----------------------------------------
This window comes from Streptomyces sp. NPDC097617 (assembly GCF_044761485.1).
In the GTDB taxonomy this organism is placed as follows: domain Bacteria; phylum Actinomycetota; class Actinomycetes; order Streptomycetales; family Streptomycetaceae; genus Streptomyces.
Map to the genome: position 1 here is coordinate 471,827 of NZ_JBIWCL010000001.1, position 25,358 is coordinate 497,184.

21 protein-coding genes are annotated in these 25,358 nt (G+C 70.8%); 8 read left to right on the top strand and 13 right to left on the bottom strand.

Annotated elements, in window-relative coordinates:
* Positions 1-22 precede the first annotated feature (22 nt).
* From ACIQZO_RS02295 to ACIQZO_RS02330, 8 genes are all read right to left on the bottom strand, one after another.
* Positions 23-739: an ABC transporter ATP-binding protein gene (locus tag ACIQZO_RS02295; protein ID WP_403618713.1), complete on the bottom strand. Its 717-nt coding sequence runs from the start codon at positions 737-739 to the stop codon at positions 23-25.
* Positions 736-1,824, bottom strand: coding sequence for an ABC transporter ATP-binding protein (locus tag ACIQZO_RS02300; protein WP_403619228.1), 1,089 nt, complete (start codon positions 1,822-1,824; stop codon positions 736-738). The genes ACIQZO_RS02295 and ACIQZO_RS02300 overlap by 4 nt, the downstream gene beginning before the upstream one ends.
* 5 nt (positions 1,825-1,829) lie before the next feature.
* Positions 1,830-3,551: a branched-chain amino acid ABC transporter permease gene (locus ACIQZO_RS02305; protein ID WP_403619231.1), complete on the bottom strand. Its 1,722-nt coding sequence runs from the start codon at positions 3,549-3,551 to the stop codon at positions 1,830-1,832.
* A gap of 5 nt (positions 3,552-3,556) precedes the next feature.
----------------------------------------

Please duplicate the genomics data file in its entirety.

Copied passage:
This window comes from Streptomyces sp. NPDC097617 (assembly GCF_044761485.1).
In the GTDB taxonomy this organism is placed as follows: domain Bacteria; phylum Actinomycetota; class Actinomycetes; order Streptomycetales; family Streptomycetaceae; genus Streptomyces.
Map to the genome: position 1 here is coordinate 471,827 of NZ_JBIWCL010000001.1, position 25,358 is coordinate 497,184.

21 protein-coding genes are annotated in these 25,358 nt (G+C 70.8%); 8 read left to right on the top strand and 13 right to left on the bottom strand.

Annotated elements, in window-relative coordinates:
* Positions 1-22 precede the first annotated feature (22 nt).
* From ACIQZO_RS02295 to ACIQZO_RS02330, 8 genes are all read right to left on the bottom strand, one after another.
* Positions 23-739: an ABC transporter ATP-binding protein gene (locus tag ACIQZO_RS02295; protein ID WP_403618713.1), complete on the bottom strand. Its 717-nt coding sequence runs from the start codon at positions 737-739 to the stop codon at positions 23-25.
* Positions 736-1,824, bottom strand: coding sequence for an ABC transporter ATP-binding protein (locus tag ACIQZO_RS02300; protein WP_403619228.1), 1,089 nt, complete (start codon positions 1,822-1,824; stop codon positions 736-738). The genes ACIQZO_RS02295 and ACIQZO_RS02300 overlap by 4 nt, the downstream gene beginning before the upstream one ends.
* 5 nt (positions 1,825-1,829) lie before the next feature.
* Positions 1,830-3,551: a branched-chain amino acid ABC transporter permease gene (locus ACIQZO_RS02305; protein ID WP_403619231.1), complete on the bottom strand. Its 1,722-nt coding sequence runs from the start codon at positions 3,549-3,551 to the stop codon at positions 1,830-1,832.
* A gap of 5 nt (positions 3,552-3,556) precedes the next feature.